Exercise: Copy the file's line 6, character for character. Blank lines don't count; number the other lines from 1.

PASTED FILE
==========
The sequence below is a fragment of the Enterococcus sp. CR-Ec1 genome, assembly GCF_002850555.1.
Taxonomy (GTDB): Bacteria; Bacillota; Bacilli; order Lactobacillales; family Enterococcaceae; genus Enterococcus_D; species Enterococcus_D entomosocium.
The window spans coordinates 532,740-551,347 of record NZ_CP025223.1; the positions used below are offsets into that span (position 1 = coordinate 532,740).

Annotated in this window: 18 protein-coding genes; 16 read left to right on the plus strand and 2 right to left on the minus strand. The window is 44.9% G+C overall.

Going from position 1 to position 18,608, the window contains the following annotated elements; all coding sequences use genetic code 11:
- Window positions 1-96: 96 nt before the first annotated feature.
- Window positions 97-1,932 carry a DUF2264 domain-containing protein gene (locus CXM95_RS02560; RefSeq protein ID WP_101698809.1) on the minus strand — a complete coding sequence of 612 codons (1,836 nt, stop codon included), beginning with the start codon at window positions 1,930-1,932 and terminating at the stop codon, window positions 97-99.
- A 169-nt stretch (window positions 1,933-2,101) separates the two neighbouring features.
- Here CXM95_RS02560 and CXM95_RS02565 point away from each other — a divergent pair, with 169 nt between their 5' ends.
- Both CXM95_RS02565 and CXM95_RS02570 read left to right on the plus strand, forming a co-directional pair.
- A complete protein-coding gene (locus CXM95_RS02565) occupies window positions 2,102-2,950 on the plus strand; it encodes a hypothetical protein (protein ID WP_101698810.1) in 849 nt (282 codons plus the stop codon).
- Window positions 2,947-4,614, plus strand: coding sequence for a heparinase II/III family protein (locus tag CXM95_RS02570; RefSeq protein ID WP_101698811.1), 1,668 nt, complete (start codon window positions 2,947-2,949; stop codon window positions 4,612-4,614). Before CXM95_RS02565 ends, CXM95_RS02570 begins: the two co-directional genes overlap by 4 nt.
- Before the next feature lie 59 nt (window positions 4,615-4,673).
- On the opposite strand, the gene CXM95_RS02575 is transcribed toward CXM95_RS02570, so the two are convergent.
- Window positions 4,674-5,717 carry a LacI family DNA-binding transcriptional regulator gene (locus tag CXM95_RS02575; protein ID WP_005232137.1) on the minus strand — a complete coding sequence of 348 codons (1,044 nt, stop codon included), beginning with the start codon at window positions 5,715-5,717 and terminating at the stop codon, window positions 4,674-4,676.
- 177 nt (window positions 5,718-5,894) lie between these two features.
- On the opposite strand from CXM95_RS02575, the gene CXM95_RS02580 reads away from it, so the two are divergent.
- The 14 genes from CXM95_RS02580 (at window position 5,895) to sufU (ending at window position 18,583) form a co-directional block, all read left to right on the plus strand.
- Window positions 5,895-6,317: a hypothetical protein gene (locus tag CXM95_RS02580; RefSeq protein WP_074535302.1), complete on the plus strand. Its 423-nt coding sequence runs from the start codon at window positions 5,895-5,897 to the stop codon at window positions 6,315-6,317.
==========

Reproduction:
- Window positions 1-96: 96 nt before the first annotated feature.